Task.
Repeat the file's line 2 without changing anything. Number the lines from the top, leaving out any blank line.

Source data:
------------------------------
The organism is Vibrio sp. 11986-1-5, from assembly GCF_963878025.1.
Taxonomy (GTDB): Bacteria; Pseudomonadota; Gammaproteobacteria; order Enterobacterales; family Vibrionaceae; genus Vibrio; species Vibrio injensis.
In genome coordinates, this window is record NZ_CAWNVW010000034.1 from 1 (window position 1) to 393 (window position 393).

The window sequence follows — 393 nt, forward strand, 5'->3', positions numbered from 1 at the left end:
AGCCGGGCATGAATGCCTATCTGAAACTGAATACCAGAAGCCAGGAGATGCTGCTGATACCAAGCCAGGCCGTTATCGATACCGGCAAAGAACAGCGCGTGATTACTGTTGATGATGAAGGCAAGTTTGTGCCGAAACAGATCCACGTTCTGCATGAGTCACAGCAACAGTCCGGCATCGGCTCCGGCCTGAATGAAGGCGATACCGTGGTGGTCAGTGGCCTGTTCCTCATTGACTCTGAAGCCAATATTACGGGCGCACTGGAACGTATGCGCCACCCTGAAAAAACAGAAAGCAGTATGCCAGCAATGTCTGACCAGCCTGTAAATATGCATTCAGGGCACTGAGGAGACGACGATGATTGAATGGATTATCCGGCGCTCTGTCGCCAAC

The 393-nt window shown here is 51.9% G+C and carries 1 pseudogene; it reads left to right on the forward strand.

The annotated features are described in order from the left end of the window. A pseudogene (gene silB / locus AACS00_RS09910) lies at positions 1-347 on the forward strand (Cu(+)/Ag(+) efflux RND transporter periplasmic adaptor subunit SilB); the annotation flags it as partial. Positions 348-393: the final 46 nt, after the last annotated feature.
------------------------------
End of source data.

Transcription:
Taxonomy (GTDB): Bacteria; Pseudomonadota; Gammaproteobacteria; order Enterobacterales; family Vibrionaceae; genus Vibrio; species Vibrio injensis.